Thundering hooves, spinning wheels, a cheering crowd: Envisioning an ancient Roman chariot race is easy, but many 21st-century notions of the sport come from the writings of the 19th. Adapted several times for the big screen (the 1959 film is perhaps the best known), the 1880 novel Ben-Hur climaxes with a thrilling chariot race. American author Lew Wallace meticulously researched classic texts to make his book as authentic as possible, but his passion for chariot racing comes shining through:
Can we accept the saying, then these latter days, so tame in pastime and dull in sports, have scarcely anything to compare to the spectacle . . . Let the reader try to fancy it; let him first look down upon the arena, and see it glistening . . . let him then, in this perfect field, see the chariots, light of wheel, very graceful, and ornate . . . let him see the drivers—in their right hands goads . . . in their left hands held in careful separation, and high, . . . the reins . . . let him see the fours, chosen for beauty as well as speed . . .
Wallace adored chariot racing, but ancient Rome’s relationship to it was more complicated. The spectacle, as described by Wallace centuries later, was indeed intoxicating, but some Roman elites looked upon racing with disapproval. These same elites funded the construction of massive venues for racing, such as the Circus Maximus in Rome and the Hippodrome in Constantinople. Chariot racing’s popularity only grew as the Roman Empire expanded. New stadiums were built in other cities, and racing became an obsession there.
Games for the gods
In the first century B.C., the poet Ovid, famous in his time for writing scandalous verse, used the racecourse as an arena for passion as well as sport. Book 3 of Ovid’s Amores (16 B.C.), describes an incident at the races, where a young woman is waiting for the race to start. The narrator explains to her his motive for being there: “You are looking at the race, I am looking at you; we’ll both see what delights us, and both feast our eyes.” Ovid’s verse, set in Rome’s Circus Maximus, compares the passions excited by racing with those aroused by the opposite sex. In Ovid’s time, competitive charioteering was popular and profane. (See a rare, ancient mosaic of a chariot race found in Cyprus.)
Chariot racing’s historic roots, however, tap deep into the sacred beliefs of ancient Greece, whose games—such as the Olympic and the Pythian events—were not considered entertainment. They were holy activities and part of solemn religious rites. The purpose of these events, which included chariot racing, was to please the gods, either through sacrifice or in presenting bodily skill as an offering in itself. Homer’s epic The Iliad features chariot races as part of the funeral games ordered by the mourning Achilles in honor of his fallen companion, Patroclus. The word “hippodrome” also comes from the Greek, with hippo meaning “horses” and dromos meaning“path.” (Delphi was home to the Pythian Games, sacred to Apollo.)
Games likewise formed an important religious role in the emerging power of Rome. Chariot racing was incorporated into the early Ludi Romani, the games held in honor of the chief Roman god, Jupiter Optimus Maximus. In 366 B.C. the Ludi Romani became an annual event, sponsored by the state. As Rome’s military influence grew, generals began dedicating portions of their war booty to sponsor chariot races and other games. Arguably, it is at this stage that the spirit of chariot racing began to evolve into entertainment. Sponsorship by generals boosted the popularity of racing and other sports, so by the first century B.C. the games were associated with mass culture, power, and populism.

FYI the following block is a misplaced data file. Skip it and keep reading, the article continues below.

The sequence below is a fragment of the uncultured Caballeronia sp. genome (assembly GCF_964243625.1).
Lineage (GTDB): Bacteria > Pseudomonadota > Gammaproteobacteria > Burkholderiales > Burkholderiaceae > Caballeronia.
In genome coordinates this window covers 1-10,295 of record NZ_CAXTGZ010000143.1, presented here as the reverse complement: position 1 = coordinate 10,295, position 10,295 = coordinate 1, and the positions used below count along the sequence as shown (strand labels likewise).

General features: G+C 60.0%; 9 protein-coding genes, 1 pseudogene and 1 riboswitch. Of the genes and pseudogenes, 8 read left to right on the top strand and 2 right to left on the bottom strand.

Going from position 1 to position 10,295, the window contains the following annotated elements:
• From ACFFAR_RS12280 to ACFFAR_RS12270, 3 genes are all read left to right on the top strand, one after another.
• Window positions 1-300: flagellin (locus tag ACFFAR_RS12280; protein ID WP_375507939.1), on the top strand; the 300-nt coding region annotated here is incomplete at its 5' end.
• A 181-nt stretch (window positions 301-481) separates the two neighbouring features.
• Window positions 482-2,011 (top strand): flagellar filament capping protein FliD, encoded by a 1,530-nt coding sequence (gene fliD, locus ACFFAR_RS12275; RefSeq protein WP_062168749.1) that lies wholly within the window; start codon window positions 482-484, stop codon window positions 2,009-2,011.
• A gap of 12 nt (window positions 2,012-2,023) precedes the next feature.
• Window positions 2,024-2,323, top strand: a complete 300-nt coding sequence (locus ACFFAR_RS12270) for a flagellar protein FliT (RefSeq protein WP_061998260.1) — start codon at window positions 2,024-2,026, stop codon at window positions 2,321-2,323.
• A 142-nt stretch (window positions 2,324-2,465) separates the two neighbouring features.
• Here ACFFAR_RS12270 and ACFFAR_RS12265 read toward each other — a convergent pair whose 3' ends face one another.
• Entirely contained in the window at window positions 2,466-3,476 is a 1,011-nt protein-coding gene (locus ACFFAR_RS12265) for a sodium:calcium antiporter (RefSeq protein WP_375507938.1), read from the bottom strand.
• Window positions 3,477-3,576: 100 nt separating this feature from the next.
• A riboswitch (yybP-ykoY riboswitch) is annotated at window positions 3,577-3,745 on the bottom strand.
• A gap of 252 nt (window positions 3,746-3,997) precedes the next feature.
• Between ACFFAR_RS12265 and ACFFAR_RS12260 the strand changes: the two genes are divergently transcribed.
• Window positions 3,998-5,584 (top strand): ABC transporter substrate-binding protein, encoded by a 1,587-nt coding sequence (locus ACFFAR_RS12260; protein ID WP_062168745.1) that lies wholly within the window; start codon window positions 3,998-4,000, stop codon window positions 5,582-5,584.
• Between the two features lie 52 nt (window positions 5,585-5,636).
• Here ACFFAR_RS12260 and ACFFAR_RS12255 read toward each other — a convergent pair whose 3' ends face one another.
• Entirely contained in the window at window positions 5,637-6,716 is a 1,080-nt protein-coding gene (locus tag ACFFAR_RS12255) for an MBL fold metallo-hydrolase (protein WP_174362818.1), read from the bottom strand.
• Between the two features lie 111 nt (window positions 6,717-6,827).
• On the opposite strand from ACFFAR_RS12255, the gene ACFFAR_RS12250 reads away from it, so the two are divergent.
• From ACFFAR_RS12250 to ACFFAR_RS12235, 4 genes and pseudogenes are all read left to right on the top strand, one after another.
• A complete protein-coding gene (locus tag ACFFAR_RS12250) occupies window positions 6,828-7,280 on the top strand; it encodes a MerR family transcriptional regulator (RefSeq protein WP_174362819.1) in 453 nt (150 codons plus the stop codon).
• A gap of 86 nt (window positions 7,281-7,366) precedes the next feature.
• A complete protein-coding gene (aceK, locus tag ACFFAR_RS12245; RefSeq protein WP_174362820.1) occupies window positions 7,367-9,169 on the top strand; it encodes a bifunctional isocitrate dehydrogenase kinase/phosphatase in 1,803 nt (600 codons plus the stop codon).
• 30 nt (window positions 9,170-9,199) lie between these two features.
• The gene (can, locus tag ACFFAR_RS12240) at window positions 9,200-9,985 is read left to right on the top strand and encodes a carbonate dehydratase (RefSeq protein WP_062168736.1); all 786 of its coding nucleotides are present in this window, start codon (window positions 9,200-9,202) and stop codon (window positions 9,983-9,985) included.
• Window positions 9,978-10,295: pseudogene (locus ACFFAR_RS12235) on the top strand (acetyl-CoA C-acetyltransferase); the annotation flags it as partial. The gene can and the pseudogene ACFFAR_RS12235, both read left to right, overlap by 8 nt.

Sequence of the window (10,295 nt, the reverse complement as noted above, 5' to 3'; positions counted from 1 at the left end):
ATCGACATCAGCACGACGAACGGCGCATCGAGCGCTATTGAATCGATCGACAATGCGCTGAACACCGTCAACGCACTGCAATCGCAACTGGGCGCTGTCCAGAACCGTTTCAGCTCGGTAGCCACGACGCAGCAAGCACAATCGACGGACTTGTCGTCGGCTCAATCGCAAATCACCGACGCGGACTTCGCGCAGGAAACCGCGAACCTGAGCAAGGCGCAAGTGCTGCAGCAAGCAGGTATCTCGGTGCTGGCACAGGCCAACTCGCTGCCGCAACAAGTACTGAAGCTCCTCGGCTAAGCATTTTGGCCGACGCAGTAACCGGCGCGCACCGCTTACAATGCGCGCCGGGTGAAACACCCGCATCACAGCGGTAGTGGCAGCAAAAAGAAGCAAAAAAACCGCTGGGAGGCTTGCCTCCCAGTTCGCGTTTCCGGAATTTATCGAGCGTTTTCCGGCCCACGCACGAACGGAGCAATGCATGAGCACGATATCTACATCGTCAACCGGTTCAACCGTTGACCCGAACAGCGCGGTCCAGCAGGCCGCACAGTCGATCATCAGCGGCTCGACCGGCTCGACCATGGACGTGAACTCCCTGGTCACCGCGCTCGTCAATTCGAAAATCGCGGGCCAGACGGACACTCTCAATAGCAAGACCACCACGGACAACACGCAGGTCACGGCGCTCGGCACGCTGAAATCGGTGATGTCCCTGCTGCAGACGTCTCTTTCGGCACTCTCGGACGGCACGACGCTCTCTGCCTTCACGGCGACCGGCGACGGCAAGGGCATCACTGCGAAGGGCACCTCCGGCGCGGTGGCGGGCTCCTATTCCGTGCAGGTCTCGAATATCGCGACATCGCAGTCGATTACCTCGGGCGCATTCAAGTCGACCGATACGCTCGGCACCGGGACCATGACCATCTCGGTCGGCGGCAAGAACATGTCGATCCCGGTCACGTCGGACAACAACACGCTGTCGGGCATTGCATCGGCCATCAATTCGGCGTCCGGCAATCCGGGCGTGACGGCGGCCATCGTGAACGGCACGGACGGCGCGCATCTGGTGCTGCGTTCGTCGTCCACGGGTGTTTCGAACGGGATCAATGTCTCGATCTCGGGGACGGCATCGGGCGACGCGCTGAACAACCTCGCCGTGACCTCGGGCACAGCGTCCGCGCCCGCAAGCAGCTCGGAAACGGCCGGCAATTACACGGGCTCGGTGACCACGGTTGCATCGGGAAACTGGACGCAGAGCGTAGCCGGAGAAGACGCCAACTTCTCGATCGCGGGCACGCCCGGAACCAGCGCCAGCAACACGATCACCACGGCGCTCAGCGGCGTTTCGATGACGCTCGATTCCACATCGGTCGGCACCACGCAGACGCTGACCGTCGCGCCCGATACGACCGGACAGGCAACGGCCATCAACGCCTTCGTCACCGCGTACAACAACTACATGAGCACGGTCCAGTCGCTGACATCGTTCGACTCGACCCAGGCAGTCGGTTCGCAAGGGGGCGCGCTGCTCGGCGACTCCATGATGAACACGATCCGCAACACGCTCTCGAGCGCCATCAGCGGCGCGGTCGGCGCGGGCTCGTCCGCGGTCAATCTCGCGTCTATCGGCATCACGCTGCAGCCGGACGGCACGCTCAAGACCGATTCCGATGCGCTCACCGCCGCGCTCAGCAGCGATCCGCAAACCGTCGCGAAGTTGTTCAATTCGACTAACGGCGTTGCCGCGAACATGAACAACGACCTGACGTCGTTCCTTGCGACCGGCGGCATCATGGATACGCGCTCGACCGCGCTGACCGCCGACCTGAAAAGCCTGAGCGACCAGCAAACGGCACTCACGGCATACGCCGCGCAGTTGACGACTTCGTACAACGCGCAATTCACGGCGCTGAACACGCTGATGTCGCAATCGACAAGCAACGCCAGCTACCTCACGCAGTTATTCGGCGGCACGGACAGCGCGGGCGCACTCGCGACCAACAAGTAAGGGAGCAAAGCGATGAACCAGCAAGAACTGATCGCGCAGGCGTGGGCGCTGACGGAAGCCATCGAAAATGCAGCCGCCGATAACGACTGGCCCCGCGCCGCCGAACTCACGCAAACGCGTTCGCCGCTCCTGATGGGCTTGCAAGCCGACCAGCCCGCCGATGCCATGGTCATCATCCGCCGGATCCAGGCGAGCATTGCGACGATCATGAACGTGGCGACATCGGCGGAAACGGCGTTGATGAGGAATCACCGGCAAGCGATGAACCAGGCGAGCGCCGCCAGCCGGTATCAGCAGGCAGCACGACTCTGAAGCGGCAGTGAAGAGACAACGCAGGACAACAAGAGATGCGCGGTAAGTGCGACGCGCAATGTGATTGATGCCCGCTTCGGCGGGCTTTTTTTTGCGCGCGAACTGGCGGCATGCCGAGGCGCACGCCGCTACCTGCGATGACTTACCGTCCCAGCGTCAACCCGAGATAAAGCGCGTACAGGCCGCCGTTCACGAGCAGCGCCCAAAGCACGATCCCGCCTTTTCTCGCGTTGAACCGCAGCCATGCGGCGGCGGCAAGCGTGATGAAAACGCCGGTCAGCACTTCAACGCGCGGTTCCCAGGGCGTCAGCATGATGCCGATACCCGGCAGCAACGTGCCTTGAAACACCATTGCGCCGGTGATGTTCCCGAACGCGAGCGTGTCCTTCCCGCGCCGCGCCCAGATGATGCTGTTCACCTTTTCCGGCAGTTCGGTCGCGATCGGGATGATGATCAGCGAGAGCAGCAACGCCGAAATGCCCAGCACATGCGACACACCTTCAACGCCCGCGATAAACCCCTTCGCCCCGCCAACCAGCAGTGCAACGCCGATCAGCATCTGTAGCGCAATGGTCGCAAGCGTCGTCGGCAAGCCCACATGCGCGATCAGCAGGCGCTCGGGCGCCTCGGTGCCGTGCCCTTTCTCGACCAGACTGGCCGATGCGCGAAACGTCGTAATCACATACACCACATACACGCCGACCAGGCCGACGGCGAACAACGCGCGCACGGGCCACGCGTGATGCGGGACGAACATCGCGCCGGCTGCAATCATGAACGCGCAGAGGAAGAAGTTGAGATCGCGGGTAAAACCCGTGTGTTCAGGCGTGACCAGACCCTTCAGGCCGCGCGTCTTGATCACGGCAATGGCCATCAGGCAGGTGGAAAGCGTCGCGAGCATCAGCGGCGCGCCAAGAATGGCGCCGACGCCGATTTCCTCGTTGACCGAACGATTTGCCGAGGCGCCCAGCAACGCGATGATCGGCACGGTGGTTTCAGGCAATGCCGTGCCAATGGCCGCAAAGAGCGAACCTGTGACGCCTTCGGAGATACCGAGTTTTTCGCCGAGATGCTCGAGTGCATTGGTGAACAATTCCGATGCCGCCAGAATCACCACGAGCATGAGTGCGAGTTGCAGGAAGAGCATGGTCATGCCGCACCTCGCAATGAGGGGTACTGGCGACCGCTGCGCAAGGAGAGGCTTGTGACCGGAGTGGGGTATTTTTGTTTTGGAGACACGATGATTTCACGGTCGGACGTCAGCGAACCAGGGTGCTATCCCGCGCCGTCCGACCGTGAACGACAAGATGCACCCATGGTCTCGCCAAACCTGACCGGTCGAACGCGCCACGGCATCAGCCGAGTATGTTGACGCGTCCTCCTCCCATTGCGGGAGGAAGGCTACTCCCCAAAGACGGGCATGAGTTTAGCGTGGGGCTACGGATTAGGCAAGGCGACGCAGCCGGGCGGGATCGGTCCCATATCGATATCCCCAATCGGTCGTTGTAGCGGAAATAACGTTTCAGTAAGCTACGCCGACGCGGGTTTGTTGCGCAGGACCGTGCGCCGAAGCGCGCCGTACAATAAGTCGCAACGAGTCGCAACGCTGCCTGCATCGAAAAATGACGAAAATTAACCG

By the mid-first century B.C., racing had become a major Roman spectacle. Julius Caesar commissioned a magnificent new hippodrome, the Circus Maximus, in the valley below Rome’s Palatine Hill, an area that had long been used to stage horse races. Built around 50 B.C., this venue featured a track measuring about 1,700 by 260 feet, 12 starting gates (carceres) for chariots, a decorated barrier (spina) dividing the track, turning posts (metae) at each end, and lap markers in the shape of eggs and dolphins. Each marker would be turned when a section of a race was completed. Caesar’s circus could seat as many as 150,000 spectators, but when the venue was later expanded by Rome’s emperors, it could hold as many as 250,000.
THE CHARIOT TRAP
One of Rome's violent founding myths, recounted by first-century historian Livy, centers on how Rome’s legendary founder, Romulus, came up with a plan to increase the city’s female population by abducting women from a neighboring tribe, the Sabines. Romulus invited the Sabine people to attend a festival, in which chariot racing would be part of the festivities. The lure worked, and dozens of women were seized by the Romans.
Chariot racing was not the only athletic entertainment in ancient Rome. The venationes (killing of wild animals), gladiatorial fights, and mock naval battles were all popular attractions, for both the skill of the participants and the spectacle of the events. What seemed to set chariot racing apart from those other attractions was a strong sense of loyalty to a favorite team of charioteers. (DNA reveals far-off origins of ancient 'gladiators.')
Much like sports leagues today, Roman chariot racing had teams with legions of devoted fans. The four factions—Red (Russata), White (Albata), Blue (Venata), and Green (Prasina)—existed during the republic and continued well into the empire. Third-century A.D. writer Tertullian recorded that the rivalry between Whites and Reds was the oldest. Their supporters would reinforce the sense of enmity between the two by associating White with winter and Red with summer. Teams could also be associated with divinities: White with the wind god Zephyr and Red with the war god Mars.